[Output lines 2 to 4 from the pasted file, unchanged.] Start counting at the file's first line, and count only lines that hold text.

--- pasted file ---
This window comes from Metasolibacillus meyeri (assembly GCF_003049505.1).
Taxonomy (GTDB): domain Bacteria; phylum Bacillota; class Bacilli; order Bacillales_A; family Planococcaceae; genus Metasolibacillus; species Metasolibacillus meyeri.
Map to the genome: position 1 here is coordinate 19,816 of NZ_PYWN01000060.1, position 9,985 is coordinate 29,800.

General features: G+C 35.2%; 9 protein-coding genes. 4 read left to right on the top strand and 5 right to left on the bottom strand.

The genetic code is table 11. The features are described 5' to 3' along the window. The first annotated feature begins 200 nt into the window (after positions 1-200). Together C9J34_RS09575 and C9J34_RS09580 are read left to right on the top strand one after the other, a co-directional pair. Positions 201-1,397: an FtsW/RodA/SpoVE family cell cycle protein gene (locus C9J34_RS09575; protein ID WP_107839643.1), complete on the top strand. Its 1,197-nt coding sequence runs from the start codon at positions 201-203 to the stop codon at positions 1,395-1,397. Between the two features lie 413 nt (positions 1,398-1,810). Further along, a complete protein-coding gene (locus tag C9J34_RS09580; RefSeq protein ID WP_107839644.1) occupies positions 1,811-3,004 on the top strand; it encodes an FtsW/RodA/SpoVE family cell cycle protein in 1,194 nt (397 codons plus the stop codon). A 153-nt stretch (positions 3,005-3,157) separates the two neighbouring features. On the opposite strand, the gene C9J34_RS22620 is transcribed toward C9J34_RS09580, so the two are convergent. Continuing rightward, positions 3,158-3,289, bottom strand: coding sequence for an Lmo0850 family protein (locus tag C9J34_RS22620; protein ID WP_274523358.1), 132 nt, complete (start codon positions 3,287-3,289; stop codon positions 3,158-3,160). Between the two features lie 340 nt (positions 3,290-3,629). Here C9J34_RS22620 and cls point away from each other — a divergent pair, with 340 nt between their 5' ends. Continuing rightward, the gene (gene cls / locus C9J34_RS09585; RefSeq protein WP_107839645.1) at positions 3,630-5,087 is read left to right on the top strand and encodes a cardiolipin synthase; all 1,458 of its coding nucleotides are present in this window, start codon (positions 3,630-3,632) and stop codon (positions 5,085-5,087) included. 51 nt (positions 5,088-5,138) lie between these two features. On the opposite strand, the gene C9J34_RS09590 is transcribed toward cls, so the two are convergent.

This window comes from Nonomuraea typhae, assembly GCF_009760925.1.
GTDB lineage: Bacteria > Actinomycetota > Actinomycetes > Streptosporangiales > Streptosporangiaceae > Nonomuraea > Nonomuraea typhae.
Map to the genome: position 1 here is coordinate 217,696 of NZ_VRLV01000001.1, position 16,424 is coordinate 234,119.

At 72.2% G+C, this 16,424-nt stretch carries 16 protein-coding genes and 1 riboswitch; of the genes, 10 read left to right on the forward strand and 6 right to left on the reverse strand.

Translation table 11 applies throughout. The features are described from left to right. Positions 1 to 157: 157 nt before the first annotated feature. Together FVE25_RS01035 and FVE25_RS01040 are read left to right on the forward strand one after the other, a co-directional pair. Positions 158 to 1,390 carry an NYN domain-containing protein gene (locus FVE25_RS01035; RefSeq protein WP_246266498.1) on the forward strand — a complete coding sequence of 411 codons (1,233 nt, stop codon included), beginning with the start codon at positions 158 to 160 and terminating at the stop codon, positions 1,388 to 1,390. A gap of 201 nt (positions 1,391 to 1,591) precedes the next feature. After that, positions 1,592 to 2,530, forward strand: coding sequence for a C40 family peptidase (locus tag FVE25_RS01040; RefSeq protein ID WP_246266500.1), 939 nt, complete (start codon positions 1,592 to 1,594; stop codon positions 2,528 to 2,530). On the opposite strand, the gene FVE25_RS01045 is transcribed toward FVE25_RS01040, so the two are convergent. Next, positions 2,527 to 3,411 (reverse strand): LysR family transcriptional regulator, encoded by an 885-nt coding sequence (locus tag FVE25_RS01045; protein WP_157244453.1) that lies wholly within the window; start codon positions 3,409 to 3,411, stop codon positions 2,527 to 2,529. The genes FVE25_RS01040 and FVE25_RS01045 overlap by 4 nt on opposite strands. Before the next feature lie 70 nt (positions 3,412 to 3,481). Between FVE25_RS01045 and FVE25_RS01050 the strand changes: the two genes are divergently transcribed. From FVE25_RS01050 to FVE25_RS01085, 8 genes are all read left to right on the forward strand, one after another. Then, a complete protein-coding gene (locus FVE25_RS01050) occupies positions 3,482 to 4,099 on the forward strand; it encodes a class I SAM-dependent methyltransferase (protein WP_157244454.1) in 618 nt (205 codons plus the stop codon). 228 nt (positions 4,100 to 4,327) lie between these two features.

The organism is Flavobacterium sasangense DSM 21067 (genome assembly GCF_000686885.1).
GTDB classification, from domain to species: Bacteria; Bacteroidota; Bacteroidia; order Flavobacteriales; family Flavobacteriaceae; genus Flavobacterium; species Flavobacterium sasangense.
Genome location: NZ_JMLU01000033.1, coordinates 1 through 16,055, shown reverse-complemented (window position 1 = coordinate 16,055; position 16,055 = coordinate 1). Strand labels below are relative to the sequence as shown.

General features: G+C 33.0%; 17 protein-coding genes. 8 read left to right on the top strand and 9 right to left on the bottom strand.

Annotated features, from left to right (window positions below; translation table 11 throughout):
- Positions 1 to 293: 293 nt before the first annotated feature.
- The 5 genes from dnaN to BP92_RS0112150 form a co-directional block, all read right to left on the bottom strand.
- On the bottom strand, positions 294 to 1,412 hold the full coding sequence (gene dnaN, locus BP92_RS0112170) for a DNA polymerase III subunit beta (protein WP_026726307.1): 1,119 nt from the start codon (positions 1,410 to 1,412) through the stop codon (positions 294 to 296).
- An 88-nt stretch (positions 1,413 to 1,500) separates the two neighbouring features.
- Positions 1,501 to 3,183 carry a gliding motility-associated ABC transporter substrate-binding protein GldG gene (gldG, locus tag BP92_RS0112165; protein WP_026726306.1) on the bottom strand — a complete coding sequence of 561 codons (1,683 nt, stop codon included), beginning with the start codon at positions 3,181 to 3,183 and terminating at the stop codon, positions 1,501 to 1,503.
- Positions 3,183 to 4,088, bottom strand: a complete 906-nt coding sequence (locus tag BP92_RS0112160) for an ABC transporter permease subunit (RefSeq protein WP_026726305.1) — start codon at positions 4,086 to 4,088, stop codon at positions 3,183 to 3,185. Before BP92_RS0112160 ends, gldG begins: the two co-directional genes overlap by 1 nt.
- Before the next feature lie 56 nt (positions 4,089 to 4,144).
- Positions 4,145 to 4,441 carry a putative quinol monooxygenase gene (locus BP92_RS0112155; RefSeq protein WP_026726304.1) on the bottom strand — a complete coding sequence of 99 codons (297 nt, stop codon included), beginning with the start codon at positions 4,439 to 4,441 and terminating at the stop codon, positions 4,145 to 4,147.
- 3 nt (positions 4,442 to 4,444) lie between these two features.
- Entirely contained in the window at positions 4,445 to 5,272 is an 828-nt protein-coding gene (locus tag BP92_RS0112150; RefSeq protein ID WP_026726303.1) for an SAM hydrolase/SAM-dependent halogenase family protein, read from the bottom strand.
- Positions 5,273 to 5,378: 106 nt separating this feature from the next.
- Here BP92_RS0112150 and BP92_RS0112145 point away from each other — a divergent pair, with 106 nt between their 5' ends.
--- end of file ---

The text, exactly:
Taxonomy (GTDB): domain Bacteria; phylum Bacillota; class Bacilli; order Bacillales_A; family Planococcaceae; genus Metasolibacillus; species Metasolibacillus meyeri.
Map to the genome: position 1 here is coordinate 19,816 of NZ_PYWN01000060.1, position 9,985 is coordinate 29,800.

General features: G+C 35.2%; 9 protein-coding genes. 4 read left to right on the top strand and 5 right to left on the bottom strand.